Difference between revisions of "Xfce Setup"

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m (Install packages: edited to include all referenced commands.)
(remove acpid step as it is done with setup-alpine nowdays)
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Run 'apk search xf86-video*' to see available xf86-video packages.<BR>
Run 'apk search xf86-video*' to see available xf86-video packages.<BR>
Run 'apk search xf86-input*' to see available xf86-input packages.<BR>
Run 'apk search xf86-input*' to see available xf86-input packages.<BR>
=== acpid ===
If you installed your Alpine Linux as a VirtualBox or VMWare guest you might find it handy to be able send ACPI shutdown.<BR>
{{Cmd|rc-update add acpid}}
= Configure xorg-server (optional) =
= Configure xorg-server (optional) =

Revision as of 13:16, 6 March 2013

Initial setup

Start by booting up Alpine (see these instructions on how to do that)
When Alpine is up and running, do the initial setup.


Install packages

Install xorg, XFCE and basic desktop system.
This might take a few minutes depending on your network speed.

apk add alpine-desktop xfce4 xorg-server

Optional packages

Video and Input packages

You might also want to install a package suitable for your video chipset and input devices.
For example, if you have an Sis video chipset install 'xf86-video-sis', for Intel video chipset install 'xf86-video-intel'.

apk add xf86-video-sis

and / or

apk add xf86-input-synaptics

Run 'apk search xf86-video*' to see available xf86-video packages.
Run 'apk search xf86-input*' to see available xf86-input packages.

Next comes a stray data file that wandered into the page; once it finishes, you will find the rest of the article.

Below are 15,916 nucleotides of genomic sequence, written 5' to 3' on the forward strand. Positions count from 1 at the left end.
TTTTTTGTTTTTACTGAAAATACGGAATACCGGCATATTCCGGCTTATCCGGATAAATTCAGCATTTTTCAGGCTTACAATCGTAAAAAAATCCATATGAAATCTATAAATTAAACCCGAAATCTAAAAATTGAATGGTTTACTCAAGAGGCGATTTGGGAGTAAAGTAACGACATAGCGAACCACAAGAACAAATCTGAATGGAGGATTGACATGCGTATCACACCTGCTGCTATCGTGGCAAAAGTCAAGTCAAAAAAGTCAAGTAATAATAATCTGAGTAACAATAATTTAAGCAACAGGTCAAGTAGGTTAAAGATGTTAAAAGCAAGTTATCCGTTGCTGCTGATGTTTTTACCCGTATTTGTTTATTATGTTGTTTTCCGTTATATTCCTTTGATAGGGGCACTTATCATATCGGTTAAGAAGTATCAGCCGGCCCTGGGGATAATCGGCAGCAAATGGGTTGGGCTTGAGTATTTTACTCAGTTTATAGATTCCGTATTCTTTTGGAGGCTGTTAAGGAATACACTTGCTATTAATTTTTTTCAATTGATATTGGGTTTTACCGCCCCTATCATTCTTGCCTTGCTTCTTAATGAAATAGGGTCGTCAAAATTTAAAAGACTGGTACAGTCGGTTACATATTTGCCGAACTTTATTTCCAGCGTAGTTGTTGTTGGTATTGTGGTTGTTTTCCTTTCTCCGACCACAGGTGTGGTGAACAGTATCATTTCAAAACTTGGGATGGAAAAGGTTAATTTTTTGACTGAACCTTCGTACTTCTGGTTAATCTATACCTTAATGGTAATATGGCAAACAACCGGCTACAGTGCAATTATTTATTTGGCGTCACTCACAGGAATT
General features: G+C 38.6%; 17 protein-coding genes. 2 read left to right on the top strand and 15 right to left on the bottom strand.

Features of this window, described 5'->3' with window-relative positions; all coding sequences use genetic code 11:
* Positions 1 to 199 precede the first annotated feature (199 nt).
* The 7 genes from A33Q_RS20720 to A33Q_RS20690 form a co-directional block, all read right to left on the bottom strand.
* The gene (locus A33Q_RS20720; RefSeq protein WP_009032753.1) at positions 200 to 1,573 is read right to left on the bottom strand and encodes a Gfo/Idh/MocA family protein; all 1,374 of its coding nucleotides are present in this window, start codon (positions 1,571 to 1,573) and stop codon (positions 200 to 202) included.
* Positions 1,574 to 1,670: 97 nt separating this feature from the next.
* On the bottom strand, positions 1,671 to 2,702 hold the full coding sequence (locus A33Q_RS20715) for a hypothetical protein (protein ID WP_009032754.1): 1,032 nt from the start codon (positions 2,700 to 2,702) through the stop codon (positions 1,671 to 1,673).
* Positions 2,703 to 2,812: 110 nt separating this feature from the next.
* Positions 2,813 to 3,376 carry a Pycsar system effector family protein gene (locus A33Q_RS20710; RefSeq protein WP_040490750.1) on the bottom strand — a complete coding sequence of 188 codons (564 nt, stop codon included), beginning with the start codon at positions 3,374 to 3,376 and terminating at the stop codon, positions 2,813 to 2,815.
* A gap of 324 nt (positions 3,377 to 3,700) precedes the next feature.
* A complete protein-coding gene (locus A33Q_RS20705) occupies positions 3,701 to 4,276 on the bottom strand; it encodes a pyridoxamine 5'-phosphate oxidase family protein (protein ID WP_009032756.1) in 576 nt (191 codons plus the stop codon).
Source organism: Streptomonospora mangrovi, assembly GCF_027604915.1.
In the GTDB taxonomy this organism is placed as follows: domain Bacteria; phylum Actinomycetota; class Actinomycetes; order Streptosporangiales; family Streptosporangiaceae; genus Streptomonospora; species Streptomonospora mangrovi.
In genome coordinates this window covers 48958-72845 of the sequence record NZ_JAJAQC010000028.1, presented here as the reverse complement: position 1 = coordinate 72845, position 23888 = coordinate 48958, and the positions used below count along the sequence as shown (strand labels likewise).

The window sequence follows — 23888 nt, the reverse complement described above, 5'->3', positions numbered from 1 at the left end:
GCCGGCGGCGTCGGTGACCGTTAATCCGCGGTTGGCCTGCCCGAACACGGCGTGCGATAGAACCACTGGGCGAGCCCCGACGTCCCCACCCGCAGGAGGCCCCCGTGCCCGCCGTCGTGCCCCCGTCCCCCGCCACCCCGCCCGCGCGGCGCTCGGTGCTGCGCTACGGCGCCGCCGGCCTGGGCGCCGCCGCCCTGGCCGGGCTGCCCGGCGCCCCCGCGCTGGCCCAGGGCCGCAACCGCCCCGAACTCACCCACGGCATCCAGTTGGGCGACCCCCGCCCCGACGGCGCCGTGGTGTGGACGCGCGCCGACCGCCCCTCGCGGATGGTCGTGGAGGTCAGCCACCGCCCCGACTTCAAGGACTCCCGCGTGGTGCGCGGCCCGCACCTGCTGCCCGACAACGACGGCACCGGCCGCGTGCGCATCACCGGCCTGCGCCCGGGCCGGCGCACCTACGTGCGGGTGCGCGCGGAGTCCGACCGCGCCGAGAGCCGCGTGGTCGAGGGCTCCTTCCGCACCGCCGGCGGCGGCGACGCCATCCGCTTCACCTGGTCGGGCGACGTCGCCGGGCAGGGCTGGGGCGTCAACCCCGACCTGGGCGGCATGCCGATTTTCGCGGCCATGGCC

Configure xorg-server (optional)

On most systems, xorg should be able to autodetect all devices. However you can still configure xorg-server by hand by launching:

Xorg -configure

This will result in `/root/xorg.conf.new`. You can modify this file to fit your needs.
(When finished modifying and testing the above configuration file, move it to `/etc/X11/xorg.conf` for normal usage.)

Keyboard Layout

If you use a layout different than "us", you need to:

apk add setxkbmap setxkbmap <%a language layout from /usr/share/X11/xkb/rules/xorg.lst%>

In order to make it persistent add this section to /etc/X11/xorg.conf:

Section "InputClass" Identifier "Keyboard Default" MatchIsKeyboard "yes" Option "XkbLayout" "<%a language layout from /usr/share/X11/xkb/rules/xorg.lst%>" EndSection


Adding udev might help you with some finicky hardware like touchpads.

apk add udev /etc/init.d/udev start && /etc/init.d/udev-postmount start rc-update add udev sysinit rc-update add udev-postmount default echo "fbcon" >> /etc/modules

Adding evdev might also be necessary, for example if the keyboard doesn't work in X...

apk add xf86-input-evdev

Create user accounts

Create a normal user account.

adduser ncopa

Optionally, give that user sudo permissions in /etc/sudoers. When doing so, it is important to use the command:


This ensures that only one user is changing the file at any given time. Visudo has two modes: Command mode and Insert mode. To edit the file, use the arrows to navigate to the appropriate line and enter Insert mode by pressing the 'i' key. To save and exit, enter Command mode by pressing the 'Esc' key, then ':w' + 'enter' to save, and finally ':q' + 'enter' to quit.

Start your desktop

Start lxdm and log in with your new user.

rc-service lxdm start

Once you have verified that it actually works you can make lxdm start up at boot:

rc-update add lxdm


If you are unable to login, check /var/log/lxdm.log, there may be output there from X to indicate failed modules, etc.

If your mouse / keyboard is not responding, try to install xf86-input-evdev (that will appeared in lxdm.log if you lack it).


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